Charting potential impacts of the COVID-19 pandemic

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GRAPHIC BY PHOEBE KALLAHER

There are few ultimates in this world, the greatest one above all is the future itself. Sometimes it feels right in the grasp of our mortal hands, at other times it feels as uncontrollable as the clouds in the sky.

Whatever the case, with our current predicament of isolation or full-on quarantine, it is smart to hypothesize the future ahead. Where a chapter that has lasted for nearly a century will come to a close, extremism will rise, and a new order will take a mantle left behind. And to best look at this, we must look at the last major pandemic and how it changed the world with it: the Spanish Flu.

The Spanish Flu took a heavy burden on the world and is our best source when looking at the after-effects of a mass pandemic. It was first documented in Europe in 1918, but the exact location of its start is unknown to this day due to censorship of the press at the time. It is scarily similar to the current virus we have, attacking the respiratory system, mainly killing immuno-compromised people, and spreading from hand to face contact. Its total death toll is estimated to be around 20-100 million people.

Foremost, a sad certainty of this virus’ after-effects is xenophobia. Already, we are seeing an increase in racist acts against Asians. General physical dissent is shown with accounts of people moving away at first sight of them on the rise. The Spanish Flu was much the same. Even though the disease didn’t originate anywhere near Spain, it still took the name due to various complications, such as Spain being one of the first nations to not censor news of the virus. Although the discrimination caused by this naming was never widespread, it still caused rancor among the Spanish people at those who labeled the disease. I believe the current status of American politics may lead to a far worse outcome in this regard.

Xenophobia has existed in the United States and other countries for as long as there have been countries. In 1918, during the Spanish Flu, a group of 125 white nurses at the Los Angeles County Hospital threatened to quit when the hospital allowed African-American nurses to work there. This shows how a pandemic exposes and puts xenophobia in power once again, due to fear, and fear in most cases leads to extremism.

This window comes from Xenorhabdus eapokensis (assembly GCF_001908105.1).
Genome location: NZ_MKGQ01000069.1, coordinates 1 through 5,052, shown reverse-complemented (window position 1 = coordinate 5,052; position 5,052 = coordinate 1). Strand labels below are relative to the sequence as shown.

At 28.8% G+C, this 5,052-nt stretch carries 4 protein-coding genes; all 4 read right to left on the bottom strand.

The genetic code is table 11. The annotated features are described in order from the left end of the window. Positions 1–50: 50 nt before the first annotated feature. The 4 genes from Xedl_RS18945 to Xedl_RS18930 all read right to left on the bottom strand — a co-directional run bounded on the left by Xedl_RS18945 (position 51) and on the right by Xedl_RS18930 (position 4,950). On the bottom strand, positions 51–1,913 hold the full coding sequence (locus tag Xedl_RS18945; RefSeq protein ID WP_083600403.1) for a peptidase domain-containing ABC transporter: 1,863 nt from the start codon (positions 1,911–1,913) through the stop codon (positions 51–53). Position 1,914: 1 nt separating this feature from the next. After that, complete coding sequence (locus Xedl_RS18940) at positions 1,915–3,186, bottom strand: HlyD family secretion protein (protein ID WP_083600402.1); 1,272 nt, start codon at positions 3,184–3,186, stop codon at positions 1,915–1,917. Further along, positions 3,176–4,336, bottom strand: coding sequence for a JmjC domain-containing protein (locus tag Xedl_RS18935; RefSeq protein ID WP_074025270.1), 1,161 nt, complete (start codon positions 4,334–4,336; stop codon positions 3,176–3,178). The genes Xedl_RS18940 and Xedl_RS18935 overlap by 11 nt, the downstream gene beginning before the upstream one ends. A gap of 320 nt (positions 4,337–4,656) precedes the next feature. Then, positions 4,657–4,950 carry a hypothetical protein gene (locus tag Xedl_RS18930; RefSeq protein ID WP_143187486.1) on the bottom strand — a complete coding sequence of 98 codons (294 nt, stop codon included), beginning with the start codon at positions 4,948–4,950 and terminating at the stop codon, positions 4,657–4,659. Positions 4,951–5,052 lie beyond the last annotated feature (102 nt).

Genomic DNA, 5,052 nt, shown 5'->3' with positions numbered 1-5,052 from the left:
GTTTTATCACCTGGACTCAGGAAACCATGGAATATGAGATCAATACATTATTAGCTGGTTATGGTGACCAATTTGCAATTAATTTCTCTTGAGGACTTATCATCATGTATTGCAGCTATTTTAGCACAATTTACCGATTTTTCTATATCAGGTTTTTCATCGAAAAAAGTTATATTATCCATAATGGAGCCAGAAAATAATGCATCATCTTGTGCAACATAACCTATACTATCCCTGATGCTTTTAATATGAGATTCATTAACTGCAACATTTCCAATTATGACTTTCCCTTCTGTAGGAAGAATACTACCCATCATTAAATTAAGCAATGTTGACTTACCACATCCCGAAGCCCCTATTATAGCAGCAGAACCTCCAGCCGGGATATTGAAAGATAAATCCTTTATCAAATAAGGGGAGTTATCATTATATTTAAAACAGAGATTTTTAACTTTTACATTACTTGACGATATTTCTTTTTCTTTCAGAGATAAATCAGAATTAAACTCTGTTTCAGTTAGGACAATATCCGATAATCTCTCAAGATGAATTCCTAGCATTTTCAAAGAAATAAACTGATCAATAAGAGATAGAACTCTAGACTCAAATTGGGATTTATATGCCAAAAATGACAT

The current political divide in the United States has made this extremism greater. This is a major reason the fallout of COVID-19 will be a monumentally terrible one socially. The current extremism will cause a tidal wave of anger and xenophobia against Asian-Americans. Stereotypes will be reinvigorated, as already “Bat-Eater” has been sadly popularized and the reemergence of the “disgusting and barbarous Chinese” stereotype will almost surely come.

The Coronavirus will lead to the downturn of the economy and isolationism. Following the Spanish Flu and World War I, the United States entered a period of isolationism and an economic boom in the 1920s. In our current times, that economic boom will not come. The current world economy is already failing to handle this crisis, and a recession is almost sure to happen. Poverty and unemployment rates will soar in the United States, causing unrest and anger among the working class. Conservative law-makers will use this to their benefit, because with a crisis comes a scapegoat, a truly despicable but highly efficient weapon.